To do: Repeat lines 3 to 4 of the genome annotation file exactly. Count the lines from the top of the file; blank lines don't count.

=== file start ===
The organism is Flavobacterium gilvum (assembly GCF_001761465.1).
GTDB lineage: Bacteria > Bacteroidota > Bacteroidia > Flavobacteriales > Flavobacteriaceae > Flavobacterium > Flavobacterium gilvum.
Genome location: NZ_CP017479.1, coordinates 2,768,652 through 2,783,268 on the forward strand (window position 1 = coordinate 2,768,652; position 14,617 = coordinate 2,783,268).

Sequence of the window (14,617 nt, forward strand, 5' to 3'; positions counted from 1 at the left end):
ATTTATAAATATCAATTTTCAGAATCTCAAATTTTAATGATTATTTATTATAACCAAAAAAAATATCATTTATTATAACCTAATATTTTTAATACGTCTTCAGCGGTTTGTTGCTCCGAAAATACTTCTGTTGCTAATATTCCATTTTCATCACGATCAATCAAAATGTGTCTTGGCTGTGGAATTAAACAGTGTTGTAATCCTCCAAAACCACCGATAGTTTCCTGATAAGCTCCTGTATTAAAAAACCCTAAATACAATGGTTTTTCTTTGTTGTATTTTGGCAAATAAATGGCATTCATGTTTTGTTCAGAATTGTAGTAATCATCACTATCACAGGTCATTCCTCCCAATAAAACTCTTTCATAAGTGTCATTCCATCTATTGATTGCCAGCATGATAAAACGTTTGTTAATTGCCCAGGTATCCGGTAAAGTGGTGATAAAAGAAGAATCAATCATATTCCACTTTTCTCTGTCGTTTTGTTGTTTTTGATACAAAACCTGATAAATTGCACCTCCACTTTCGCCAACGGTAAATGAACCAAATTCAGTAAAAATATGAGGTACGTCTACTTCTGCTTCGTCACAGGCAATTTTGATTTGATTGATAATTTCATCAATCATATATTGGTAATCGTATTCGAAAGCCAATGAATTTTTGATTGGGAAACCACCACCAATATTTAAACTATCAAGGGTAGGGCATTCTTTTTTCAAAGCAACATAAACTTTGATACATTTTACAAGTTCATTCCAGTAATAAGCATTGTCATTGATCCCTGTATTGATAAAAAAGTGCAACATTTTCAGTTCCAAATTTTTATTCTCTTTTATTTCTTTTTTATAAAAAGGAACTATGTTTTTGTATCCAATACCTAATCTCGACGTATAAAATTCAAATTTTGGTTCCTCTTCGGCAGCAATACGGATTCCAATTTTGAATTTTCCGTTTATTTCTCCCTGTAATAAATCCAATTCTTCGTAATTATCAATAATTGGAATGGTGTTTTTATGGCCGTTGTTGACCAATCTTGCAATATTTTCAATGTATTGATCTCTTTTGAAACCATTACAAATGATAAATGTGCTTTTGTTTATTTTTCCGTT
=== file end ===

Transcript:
Genome location: NZ_CP017479.1, coordinates 2,768,652 through 2,783,268 on the forward strand (window position 1 = coordinate 2,768,652; position 14,617 = coordinate 2,783,268).

Sequence of the window (14,617 nt, forward strand, 5' to 3'; positions counted from 1 at the left end):